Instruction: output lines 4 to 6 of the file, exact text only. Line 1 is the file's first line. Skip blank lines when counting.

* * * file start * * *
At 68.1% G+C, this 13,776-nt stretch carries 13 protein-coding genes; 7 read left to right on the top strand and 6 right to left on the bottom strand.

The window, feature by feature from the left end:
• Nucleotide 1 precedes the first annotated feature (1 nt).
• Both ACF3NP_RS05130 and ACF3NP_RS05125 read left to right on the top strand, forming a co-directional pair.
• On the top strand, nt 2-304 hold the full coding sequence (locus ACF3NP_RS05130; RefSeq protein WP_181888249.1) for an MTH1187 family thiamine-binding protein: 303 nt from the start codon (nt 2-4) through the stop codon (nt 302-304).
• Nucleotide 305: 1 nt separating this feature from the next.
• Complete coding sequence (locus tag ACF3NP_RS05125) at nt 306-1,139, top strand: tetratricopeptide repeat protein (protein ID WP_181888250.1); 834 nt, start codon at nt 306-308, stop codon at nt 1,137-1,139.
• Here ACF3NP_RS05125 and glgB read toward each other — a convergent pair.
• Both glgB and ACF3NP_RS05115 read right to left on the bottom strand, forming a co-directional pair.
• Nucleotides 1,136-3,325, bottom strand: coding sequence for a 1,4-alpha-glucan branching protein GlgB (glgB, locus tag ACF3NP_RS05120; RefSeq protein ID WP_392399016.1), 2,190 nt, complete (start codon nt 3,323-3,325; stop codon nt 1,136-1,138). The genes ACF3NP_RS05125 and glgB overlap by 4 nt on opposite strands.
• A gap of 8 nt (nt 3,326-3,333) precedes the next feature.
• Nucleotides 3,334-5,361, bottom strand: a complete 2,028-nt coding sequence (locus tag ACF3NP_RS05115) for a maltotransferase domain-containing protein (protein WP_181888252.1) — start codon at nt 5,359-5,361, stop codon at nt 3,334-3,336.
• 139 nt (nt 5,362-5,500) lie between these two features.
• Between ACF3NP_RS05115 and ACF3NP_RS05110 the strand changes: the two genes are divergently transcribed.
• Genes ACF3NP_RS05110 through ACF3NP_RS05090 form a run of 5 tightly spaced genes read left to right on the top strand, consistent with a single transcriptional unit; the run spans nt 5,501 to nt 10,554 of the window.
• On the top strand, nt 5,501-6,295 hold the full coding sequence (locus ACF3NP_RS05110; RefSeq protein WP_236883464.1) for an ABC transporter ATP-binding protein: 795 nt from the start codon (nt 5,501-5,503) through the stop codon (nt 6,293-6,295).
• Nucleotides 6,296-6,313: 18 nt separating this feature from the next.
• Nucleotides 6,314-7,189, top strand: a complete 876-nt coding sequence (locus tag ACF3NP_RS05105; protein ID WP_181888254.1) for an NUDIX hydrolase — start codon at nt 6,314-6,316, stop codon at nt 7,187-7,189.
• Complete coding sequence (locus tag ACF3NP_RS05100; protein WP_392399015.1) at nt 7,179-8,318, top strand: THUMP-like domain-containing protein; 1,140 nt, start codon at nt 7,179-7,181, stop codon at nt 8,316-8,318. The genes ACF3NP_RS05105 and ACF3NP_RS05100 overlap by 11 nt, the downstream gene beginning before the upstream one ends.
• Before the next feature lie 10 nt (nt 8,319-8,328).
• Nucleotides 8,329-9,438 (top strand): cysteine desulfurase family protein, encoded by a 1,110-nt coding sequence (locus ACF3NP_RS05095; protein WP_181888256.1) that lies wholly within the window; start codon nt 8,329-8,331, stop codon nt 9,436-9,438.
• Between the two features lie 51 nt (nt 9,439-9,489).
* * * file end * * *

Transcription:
• Both ACF3NP_RS05130 and ACF3NP_RS05125 read left to right on the top strand, forming a co-directional pair.
• On the top strand, nt 2-304 hold the full coding sequence (locus ACF3NP_RS05130; RefSeq protein WP_181888249.1) for an MTH1187 family thiamine-binding protein: 303 nt from the start codon (nt 2-4) through the stop codon (nt 302-304).
• Nucleotide 305: 1 nt separating this feature from the next.